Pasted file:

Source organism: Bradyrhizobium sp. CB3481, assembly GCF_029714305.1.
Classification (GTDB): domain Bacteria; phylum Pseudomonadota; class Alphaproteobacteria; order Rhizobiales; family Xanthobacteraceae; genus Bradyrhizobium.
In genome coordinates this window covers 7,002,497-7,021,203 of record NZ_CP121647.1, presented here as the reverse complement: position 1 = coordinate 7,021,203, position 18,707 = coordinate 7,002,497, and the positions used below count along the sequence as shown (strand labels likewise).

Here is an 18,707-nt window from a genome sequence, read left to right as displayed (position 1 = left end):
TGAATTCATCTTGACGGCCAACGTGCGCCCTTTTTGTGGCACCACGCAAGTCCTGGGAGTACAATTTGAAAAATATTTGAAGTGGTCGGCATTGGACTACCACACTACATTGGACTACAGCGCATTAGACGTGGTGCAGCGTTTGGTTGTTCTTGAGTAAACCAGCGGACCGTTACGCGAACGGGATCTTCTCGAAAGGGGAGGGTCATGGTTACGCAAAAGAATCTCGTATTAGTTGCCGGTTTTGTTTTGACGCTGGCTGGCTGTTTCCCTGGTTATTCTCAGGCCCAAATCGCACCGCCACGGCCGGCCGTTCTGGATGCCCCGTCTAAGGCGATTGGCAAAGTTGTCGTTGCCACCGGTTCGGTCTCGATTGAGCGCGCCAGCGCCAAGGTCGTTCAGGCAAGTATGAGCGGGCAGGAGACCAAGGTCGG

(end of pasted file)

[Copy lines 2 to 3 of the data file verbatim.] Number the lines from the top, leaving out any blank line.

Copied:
Classification (GTDB): domain Bacteria; phylum Pseudomonadota; class Alphaproteobacteria; order Rhizobiales; family Xanthobacteraceae; genus Bradyrhizobium.
In genome coordinates this window covers 7,002,497-7,021,203 of record NZ_CP121647.1, presented here as the reverse complement: position 1 = coordinate 7,021,203, position 18,707 = coordinate 7,002,497, and the positions used below count along the sequence as shown (strand labels likewise).